Research studying the relationship between intensity of community supervision and recidivism leads to two possible conclusions: (1) there is no consistent relationship, or (2) the relationship is indirect. In this paper we consider a theoretical model that is consistent with the latter possibility. Increased intensity of supervision is hypothesized to increase involvement in conventional and therapeutic activities; this, in turn, should be associated with a reduction in future offending. We examined the viability of this connection using data from four states, and drew the following conclusions: (1) intensity of supervision is associated positively with involvement in prosocial activities; (2) intensity of supervision is not associated consistently with involvement in new criminal activities; and (3) an inverse association exists between involvement in prosocial activities and involvement in new criminal activities after adjusting for measured factors that are thought to affect both outcomes.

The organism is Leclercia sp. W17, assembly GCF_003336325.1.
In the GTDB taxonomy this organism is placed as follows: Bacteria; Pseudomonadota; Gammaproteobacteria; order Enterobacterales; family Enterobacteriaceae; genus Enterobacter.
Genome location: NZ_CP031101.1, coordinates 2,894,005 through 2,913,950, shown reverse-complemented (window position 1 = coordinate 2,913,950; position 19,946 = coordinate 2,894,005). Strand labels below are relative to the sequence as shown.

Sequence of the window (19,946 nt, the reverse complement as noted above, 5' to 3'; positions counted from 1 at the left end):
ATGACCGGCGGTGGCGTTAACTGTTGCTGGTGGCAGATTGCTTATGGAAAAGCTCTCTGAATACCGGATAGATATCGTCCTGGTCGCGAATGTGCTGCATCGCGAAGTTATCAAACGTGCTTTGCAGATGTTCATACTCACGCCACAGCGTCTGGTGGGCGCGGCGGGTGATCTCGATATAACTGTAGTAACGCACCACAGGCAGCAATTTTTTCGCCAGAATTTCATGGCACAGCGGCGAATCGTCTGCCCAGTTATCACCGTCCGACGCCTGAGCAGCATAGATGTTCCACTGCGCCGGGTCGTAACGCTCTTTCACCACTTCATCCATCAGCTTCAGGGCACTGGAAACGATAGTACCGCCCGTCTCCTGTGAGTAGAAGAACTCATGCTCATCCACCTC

All Science Journal Classification (ASJC) codes
- Pathology and Forensic Medicine